Apple and Google

Apple and Google, friends or enemies or frenemies?

You’ve probably asked the question before iPhone or Android? Apple Maps or Google Maps? Safari or Chrome? On the surface, Apple and Google represent the ultimate tech rivalry but behind the scenes, executives have maintained a multi-billion dollar partnership that benefits them both massively. Apple and Google as the classic example of frenemies. On the one hand, they’re fierce rivals, on the other hand, they benefit greatly from figuring out ways to work together.

Google pays Apple an estimated 8 to $12 billion a year or 1/3 of Alphabet’s annual profits to make sure it’s the default search engine on more than a billion Apple devices. That deal has helped Google dominate the search market. In recent years, it’s accounted for 90 to 95% of search engine queries in the US. The deal between the two tech giants is so powerful that it’s at the center of one of the biggest US government lawsuits against a public company since the ’90s. So how did two of Silicon Valley’s biggest rivals come to form one of tech’s most valuable partnerships?

History of Apple & Google

To understand Apple and Google’s frenemy relationship, you have to go back to the beginning. In the early days, they were quite close. At the time, the CEO of Google was on Apple’s board. In 2005, the two companies laid the groundwork for what would become one of the industry’s biggest deals. Google struck a deal with Apple to become the default search engine for Safari on Mac computers.

As Apple evolved sort of the relationship, in 2007 when the iPhone came out, Google was then the default search for the iPhone, Safari browser and has really just grown and grown from that point. Eric Schmidt former Google CEO – “So Steve, I’ve had the privilege of joining the board and there’s a lot of relationships between the boards and I thought if we just sort of merged the companies, we could call them Applegoo.”

Start of Rivalry between Apple & Google

As it became clear that Google was going to be more than just a search engine, that it wanted to grow and that Apple was going to be a rival, that became an issue. In 2008, Google directly challenged Apple’s business with the launch of its Android operating system. The next year, Google CEO Eric Schmidt resigned from Apple’s board. Since then, both companies have expanded into each other’s businesses with Google launching Android phones and Apple launching services like the App Store and Siri, which was originally powered by Microsoft’s Bing, not Google.

Friends are back for business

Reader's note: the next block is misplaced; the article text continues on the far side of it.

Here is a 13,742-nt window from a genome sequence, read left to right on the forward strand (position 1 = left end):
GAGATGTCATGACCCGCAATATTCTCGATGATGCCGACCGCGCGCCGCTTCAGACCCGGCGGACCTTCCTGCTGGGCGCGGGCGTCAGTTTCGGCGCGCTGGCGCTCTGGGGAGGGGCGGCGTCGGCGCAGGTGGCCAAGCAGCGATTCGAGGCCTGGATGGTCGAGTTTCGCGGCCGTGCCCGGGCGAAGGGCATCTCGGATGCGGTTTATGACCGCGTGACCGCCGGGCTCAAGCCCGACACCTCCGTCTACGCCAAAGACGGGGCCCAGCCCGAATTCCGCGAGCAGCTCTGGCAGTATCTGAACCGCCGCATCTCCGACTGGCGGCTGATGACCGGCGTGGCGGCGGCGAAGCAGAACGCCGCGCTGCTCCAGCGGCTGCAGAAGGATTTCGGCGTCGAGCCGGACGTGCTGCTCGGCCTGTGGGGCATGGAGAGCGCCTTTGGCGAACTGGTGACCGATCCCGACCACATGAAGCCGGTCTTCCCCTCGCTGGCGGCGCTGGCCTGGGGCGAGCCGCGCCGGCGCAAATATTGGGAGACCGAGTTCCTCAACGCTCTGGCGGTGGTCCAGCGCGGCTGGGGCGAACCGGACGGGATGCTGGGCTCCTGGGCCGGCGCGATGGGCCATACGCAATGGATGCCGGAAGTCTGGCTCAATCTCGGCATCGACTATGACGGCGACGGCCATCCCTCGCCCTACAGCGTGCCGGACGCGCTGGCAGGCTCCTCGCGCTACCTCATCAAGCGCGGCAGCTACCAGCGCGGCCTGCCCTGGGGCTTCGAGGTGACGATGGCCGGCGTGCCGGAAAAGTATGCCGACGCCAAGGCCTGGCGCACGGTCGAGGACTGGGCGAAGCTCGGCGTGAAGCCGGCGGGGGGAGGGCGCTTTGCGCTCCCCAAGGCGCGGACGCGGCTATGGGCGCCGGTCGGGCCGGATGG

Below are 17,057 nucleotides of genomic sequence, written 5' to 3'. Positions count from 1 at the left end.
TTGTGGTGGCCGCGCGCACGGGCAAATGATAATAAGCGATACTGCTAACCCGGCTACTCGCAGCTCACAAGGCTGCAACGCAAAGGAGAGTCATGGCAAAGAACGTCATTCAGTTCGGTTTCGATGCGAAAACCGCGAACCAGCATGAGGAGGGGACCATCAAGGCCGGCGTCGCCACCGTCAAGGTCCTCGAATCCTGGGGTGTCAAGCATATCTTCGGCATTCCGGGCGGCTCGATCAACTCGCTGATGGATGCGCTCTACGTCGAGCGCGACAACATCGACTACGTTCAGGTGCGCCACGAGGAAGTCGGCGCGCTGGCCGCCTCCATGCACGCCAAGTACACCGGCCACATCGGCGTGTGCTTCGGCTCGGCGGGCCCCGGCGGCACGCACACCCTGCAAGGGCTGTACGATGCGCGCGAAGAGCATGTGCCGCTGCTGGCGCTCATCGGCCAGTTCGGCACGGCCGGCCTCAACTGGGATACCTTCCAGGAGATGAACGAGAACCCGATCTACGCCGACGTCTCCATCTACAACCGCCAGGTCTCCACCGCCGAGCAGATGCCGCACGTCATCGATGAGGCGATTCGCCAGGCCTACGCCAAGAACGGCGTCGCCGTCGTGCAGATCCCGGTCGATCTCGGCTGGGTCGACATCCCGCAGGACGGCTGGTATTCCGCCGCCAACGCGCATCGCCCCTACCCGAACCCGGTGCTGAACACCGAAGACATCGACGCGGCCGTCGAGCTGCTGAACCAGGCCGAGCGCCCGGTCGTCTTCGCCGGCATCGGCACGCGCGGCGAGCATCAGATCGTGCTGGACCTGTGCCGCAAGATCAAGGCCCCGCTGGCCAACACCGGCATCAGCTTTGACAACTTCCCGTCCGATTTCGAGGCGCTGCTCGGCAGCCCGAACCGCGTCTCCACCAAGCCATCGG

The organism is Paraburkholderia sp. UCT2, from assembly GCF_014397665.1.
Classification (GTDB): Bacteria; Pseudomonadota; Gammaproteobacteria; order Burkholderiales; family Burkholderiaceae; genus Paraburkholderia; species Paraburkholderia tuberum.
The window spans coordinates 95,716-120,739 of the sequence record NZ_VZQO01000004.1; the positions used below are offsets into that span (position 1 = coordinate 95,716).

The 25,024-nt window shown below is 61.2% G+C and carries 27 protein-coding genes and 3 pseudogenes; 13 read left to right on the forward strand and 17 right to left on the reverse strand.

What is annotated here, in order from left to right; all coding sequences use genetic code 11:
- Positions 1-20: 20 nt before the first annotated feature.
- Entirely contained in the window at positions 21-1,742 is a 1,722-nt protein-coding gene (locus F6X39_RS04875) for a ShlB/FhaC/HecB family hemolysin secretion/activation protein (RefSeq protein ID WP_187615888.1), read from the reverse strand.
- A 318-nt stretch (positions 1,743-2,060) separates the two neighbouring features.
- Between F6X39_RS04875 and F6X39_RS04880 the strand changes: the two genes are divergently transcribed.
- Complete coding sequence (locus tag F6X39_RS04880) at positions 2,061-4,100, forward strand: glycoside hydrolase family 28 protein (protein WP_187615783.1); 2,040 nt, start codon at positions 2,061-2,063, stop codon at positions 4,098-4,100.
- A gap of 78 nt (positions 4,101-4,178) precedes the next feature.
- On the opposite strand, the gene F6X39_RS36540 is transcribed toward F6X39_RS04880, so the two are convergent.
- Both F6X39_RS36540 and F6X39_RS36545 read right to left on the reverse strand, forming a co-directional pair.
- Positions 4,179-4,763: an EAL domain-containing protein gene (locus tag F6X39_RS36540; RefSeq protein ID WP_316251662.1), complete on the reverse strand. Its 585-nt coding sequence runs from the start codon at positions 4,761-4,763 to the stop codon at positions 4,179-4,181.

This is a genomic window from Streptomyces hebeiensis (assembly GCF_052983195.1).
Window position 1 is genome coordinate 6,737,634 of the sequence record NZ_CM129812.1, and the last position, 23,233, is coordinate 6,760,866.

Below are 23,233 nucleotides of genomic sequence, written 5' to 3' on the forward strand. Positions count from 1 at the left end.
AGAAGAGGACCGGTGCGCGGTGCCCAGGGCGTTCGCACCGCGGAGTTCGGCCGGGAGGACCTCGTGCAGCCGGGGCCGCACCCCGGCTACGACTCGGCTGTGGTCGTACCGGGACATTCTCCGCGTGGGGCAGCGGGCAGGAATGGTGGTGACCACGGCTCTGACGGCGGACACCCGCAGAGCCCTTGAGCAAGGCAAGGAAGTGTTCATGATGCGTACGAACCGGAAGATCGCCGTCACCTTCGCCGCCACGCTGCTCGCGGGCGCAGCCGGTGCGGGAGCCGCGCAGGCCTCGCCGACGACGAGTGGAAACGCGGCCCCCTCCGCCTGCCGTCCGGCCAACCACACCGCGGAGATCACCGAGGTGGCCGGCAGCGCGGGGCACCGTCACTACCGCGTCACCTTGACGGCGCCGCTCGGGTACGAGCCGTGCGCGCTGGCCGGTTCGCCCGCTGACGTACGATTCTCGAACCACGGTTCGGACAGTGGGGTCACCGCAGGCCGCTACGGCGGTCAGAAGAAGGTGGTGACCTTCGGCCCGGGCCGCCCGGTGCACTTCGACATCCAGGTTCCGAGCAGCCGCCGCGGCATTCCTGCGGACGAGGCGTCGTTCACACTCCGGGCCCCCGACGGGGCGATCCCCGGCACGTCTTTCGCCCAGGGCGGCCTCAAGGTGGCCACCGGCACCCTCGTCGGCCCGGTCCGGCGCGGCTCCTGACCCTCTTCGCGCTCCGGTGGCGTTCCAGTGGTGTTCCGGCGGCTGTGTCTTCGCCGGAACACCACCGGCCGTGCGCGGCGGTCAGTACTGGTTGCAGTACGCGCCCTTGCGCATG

It wasn’t until 2017 that Apple switched from Bing to Google for its search results on Siri and Spotlight, the Mac search function. That renewed deal between Apple and Google came at a good time for both companies. Google was facing competition from Facebook’s fast-growing mobile ad revenue and it’s new deal with Apple put its search results and ads on more than a billion Apple devices.

Now up to half of Google searches come from Apple devices. For Apple, the deal has benefited its business twofold. First, it got more consistent search results across Safari, Siri and Spotlight. But perhaps more importantly, the money it gets from Google’s ad revenue makes up 15 to 20% of Apple’s annual profits. That’s helped fund Apple’s ambitions to grow its services unit, which has driven growth for the company over the past few years.

Apple is like a store. It’s selling its shelf space, that premo shelf space. And so when you go into a store and you see those candy bars right there at the register, that’s the place to be if you’re selling candy bars. And so for Google, they’re in that default spot.

Lawsuits

Now all of that money and search traffic could be at risk because of this lawsuit. In October, the US Department of Justice sued Google over antitrust concerns. The government is alleging that Google is a monopoly gatekeeper for the internet and it says that harms customers, advertisers and competing tech companies.

One way the Justice Department says Google maintains its dominance is through exclusive business deals. Like through its partnership with Apple. According to the lawsuit, some people at Google called the prospect of losing its default status on Apple devices code red. Google representatives said they weren’t aware of the code red language used in the lawsuit. And neither Apple or Google have officially disclosed the exact value of the deal. Or commented on the Justice Department’s eight to $12 billion projection.

Google has denied the Justice Department’s allegations and said it plans to challenge the lawsuit. Its chief legal officer said the lawsuit wouldn’t help consumers and that its relationship with Apple is customary. Apple hasn’t officially commented on the lawsuit. So what happens if the Justice Department is successful in its case?

Future of Apple & Google

Of course, there are other search engines out there, like Bing, DuckDuckGo, Baidu and Yandex. But none of them even come close to Google’s dominance. Some financial analysts say that if anyone can give Google a run for its money, it’s Apple. And the antitrust lawsuit might just be the push Apple needs to divorce itself from Google.

Apple hasn’t responded to requests for comment on plans to create or purchase its own search engine. Still, a breakup of this multi-billion partnership between Apple and Google could deal a financial blow to two of the world’s biggest companies. And however this relationship plays out in the future has the potential to shape the way billions of people use the internet.